Managing across the continuum for clinical integration.In laying out a population health approach to care, an organization must be able to provide proactive preventive and chronic care to a population both during andbetween encounters with the health care system. This continuum-of-care approach requires that providers establish and maintain contact with patients, and support their efforts to manage their own health. This perspective is different from focusing on acute intervention within the four walls of a hospital or physician's office!

Organizations pursuing population health must focus on delivering health care in the most effective and efficient setting possible. They must have in place a clinically integrated network with effective care coordination. Clinical integration means that a range of providers and services across the continuum — including physicians, hospitals, rehab, lab services and nursing services — all agree on a set of evidence-based clinical standards and associated protocols for care of a given population. Without a clinically integrated network, managing utilization and costs and meeting quality standards are nearly impossible.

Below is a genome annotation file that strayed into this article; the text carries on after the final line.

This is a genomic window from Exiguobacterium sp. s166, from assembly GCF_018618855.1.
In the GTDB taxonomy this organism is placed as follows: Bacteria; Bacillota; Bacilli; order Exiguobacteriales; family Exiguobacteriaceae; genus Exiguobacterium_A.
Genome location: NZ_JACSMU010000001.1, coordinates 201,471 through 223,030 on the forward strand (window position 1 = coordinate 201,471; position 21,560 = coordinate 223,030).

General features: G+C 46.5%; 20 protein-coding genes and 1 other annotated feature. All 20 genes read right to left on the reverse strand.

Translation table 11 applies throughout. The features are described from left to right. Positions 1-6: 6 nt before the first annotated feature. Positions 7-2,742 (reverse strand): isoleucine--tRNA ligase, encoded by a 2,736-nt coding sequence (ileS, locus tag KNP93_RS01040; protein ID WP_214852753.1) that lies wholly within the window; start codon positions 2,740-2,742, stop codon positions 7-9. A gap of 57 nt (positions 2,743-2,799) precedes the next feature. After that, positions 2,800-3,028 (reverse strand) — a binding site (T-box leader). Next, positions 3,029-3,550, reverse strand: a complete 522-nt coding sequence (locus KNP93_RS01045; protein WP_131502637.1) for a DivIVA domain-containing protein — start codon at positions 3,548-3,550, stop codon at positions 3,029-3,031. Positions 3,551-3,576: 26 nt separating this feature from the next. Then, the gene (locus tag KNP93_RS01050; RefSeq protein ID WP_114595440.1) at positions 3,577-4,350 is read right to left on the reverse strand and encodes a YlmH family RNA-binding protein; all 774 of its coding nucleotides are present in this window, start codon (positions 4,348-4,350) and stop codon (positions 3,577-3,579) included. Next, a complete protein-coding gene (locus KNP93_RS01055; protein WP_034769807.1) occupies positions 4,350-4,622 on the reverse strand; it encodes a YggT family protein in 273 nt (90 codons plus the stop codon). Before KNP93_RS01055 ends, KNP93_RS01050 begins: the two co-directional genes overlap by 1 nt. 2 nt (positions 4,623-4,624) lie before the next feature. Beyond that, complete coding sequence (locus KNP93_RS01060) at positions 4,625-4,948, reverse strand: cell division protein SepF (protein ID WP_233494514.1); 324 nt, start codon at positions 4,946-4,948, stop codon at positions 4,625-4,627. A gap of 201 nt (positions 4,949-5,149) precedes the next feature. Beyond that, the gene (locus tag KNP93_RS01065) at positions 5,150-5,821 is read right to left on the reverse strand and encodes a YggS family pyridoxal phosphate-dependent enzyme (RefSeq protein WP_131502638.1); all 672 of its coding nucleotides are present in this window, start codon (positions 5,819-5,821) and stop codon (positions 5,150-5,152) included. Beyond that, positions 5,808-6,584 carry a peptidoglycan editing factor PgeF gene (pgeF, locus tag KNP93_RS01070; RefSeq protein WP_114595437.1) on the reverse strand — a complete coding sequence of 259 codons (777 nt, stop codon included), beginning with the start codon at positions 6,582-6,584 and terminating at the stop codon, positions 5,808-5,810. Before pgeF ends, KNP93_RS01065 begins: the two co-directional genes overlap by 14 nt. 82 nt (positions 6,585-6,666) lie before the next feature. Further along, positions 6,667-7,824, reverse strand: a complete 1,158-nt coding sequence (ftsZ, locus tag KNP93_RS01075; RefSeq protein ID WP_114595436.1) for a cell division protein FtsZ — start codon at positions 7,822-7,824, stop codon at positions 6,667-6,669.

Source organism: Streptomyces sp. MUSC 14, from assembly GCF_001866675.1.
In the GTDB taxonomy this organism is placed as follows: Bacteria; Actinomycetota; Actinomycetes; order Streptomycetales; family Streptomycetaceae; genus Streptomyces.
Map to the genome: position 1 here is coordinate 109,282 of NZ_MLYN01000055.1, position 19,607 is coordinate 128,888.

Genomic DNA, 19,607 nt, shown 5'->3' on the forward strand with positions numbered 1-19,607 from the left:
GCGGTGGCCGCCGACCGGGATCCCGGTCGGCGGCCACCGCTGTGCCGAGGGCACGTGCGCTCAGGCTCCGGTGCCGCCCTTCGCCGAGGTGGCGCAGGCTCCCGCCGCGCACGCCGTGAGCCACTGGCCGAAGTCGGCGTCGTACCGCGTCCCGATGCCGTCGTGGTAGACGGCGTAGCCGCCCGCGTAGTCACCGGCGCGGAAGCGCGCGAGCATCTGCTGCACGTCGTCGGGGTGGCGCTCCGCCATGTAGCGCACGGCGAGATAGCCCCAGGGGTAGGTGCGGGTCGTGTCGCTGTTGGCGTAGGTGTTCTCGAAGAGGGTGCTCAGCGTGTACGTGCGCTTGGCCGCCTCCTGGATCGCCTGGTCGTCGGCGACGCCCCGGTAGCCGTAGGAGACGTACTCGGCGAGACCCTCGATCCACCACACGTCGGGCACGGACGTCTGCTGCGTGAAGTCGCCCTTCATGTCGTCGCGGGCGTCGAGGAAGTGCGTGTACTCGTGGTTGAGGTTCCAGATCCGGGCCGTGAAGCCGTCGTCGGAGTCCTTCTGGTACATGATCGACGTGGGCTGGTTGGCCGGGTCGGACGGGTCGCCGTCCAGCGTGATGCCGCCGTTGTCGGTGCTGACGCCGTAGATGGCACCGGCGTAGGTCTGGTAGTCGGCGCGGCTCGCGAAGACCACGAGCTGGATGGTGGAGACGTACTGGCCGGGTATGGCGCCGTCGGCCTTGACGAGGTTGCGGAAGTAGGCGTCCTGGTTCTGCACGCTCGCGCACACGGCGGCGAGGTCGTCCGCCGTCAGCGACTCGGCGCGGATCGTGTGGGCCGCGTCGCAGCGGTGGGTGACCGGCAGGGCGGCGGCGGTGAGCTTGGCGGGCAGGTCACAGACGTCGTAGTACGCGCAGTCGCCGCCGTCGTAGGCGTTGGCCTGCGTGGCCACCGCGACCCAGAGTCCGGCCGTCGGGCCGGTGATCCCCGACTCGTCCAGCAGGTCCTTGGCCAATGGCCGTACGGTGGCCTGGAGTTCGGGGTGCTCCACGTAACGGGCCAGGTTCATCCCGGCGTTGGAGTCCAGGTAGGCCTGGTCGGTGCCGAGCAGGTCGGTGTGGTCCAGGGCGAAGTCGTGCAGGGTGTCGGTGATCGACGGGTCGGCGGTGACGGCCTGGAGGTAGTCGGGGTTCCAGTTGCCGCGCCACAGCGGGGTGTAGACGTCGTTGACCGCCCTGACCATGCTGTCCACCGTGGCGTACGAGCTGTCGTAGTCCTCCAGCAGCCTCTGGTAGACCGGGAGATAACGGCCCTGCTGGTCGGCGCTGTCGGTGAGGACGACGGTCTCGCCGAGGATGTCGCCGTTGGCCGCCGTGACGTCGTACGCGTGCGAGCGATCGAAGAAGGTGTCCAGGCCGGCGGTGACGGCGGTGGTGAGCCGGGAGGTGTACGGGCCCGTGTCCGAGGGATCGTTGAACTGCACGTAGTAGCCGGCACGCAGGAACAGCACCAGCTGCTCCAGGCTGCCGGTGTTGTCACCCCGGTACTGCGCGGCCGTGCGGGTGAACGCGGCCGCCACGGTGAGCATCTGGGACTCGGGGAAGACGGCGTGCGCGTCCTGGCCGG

Building a clinically integrated network requires significant clinical leadership and collaboration. Physicians must lead the development and adoption of evidence-based approaches to care and be willing to work in a team-based model of care coordination. This model includes the extensive use of advanced practice nurses, care coordinators and physician assistants to deliver routine care in the office, and effective use of health technology for at-home monitoring and reporting of follow-up care.

Developing performance-based contracts.Organizations pursuing population health need to develop contracts with payers that are focused on meeting financial and quality metrics for managing patient health in all settings. Shifting from a traditional fee-for-service model to one in which the provider is at risk for a patient population across the continuum of care is a significant shift. With performance-based contracting, providers are rewarded for meeting evidence-based population quality and financial metrics.

Contracts often also reward providers for reducing inpatient admissions and ED visits as well as shifting the site of care to less costly settings. As may be obvious, shifting the site of care or using fewer expensive services is incompatible with a fee-for-service model, where providers are rewarded for using more, and more expensive, services.